McCarthy's Full Time
Dignity and honour in soccer have become virtually redundant, but Mick McCarthy did a little to restore these values in the way he handled his resignation as the Republic of Ireland manager earlier this week.
The bitterness and rancour of the summer and autumn were put aside as McCarthy bowed out with a humility and generosity of spirit that might have prolonged his tenure in the position if he had displayed the same attributes a few months earlier.
Nobody knows better than McCarthy that his role in the Saipan fiasco, which led to Roy Keane leaving the World Cup before a ball was kicked, will haunt his career for years to come. But it would be churlish to judge McCarthy's 68-match reign solely on his controversial handling of the Keane affair.
When the former Republic of Ireland captain took over from Jack Charlton in 1996 he was left with the task of replacing an aging squad and steering the team away from Charlton's much criticised style of play. Although he was a complete novice at international team management, McCarthy showed imagination and courage in introducing new players and tactics.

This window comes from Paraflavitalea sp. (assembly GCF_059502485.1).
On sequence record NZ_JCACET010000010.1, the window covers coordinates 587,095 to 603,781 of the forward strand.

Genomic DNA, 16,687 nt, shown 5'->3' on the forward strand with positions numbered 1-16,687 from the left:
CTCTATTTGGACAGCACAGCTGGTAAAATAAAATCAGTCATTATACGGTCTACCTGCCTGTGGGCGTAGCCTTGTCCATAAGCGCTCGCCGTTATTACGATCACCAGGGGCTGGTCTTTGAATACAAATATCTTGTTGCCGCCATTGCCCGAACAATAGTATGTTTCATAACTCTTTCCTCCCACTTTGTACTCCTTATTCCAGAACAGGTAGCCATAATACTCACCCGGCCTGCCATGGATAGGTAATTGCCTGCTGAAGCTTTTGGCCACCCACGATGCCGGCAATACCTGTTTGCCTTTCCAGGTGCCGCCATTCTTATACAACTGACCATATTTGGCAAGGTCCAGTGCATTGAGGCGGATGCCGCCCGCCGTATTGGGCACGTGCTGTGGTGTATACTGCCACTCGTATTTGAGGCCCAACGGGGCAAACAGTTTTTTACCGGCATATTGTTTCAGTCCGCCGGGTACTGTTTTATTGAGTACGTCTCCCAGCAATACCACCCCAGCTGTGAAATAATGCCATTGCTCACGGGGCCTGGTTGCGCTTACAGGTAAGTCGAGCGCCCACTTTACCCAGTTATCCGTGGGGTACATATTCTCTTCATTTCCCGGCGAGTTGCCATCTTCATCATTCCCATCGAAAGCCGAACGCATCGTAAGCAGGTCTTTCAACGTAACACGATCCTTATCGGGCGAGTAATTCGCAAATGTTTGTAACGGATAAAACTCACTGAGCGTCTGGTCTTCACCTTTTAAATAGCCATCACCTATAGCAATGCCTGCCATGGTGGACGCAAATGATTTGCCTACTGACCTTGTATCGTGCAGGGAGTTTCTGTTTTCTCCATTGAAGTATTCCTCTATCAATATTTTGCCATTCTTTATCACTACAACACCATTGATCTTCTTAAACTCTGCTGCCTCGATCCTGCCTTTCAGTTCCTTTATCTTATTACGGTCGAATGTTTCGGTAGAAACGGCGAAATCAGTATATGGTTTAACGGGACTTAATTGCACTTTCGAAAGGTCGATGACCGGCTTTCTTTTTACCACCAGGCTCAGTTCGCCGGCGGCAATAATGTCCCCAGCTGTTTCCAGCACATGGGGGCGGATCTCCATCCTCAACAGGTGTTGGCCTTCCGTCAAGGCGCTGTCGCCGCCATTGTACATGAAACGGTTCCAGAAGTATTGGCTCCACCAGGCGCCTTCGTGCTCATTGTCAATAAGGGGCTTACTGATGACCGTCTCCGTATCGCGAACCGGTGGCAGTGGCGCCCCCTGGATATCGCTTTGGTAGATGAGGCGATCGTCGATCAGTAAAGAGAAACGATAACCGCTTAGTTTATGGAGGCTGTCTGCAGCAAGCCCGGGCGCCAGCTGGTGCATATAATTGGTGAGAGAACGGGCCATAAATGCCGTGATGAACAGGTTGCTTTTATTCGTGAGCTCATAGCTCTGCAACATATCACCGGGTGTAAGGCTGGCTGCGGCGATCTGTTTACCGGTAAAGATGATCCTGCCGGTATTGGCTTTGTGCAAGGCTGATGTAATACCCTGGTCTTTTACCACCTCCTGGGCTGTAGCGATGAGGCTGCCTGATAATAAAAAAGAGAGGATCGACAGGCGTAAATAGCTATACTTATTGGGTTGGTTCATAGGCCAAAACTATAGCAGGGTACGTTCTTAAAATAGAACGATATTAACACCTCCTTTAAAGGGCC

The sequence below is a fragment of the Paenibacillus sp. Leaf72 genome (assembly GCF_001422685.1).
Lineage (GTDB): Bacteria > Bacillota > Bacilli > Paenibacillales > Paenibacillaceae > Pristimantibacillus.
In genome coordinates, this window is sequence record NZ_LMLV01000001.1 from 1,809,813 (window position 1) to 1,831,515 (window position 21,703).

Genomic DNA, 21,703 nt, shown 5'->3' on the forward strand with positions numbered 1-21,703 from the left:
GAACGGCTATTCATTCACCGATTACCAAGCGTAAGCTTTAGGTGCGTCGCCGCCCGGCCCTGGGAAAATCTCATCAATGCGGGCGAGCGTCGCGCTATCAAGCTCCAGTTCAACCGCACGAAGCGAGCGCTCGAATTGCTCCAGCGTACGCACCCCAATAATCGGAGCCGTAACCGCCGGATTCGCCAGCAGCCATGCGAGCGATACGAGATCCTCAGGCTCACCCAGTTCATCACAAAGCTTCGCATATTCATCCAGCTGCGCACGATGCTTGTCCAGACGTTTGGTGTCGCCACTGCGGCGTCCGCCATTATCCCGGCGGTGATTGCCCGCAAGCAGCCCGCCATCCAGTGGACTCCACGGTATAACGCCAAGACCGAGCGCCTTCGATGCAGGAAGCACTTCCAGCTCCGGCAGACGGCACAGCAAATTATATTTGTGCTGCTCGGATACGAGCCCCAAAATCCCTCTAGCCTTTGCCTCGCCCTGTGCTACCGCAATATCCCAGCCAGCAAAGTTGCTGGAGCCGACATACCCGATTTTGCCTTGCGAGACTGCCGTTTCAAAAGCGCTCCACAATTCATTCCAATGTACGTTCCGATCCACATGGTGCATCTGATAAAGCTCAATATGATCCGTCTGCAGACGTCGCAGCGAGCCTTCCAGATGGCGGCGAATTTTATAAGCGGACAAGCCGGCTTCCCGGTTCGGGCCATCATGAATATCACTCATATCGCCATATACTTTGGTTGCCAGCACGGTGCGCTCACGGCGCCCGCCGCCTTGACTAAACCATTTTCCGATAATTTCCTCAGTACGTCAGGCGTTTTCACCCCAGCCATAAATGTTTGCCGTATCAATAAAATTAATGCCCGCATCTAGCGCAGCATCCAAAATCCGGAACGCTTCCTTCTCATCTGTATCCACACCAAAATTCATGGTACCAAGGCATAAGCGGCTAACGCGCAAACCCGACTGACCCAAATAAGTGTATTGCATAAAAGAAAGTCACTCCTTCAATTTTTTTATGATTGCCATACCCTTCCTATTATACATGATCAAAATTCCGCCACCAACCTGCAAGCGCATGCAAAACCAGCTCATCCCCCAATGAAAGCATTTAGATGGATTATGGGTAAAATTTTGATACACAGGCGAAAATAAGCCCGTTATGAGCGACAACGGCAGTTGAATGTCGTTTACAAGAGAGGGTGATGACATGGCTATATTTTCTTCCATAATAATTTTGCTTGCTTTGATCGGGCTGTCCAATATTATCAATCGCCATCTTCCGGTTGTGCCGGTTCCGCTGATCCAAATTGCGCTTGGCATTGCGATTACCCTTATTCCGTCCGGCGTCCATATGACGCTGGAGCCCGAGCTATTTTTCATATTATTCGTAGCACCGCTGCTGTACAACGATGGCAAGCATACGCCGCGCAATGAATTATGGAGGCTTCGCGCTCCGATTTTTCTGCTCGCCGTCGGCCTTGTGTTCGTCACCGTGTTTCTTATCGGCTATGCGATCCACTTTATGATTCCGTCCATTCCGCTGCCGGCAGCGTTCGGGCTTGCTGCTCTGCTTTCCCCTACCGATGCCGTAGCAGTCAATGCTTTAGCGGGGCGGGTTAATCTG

His teams earned a reputation for being formidable opponents and only play-off defeats by Belgium and Turkey prevented McCarthy from leading the Republic to the 1998 World Cup in France and Euro 2000. The experience gained in those two campaigns galvanised McCarthy for the 2002 World Cup campaign and it stands as a tremendous achievement that his team came through one of the toughest groups to qualify for this year's World Cup finals in Japan and South Korea.
But managing a collection of highly-paid international football stars is not confined to results on the pitch. Getting the best from average players, handling the media, and coping with talented but temperamental players are also key elements of any manager's make-up.
In McCarthy's case, his well-known dislike of the media and his abrasive relationship with his best player were to be his undoing.
His employers, the Football Association of Ireland, failed him in the critical days in Saipan and immediately afterwards.
But ultimately McCarthy will rue his own inability to handle the off-field challenges that have become part and parcel of modern day football management.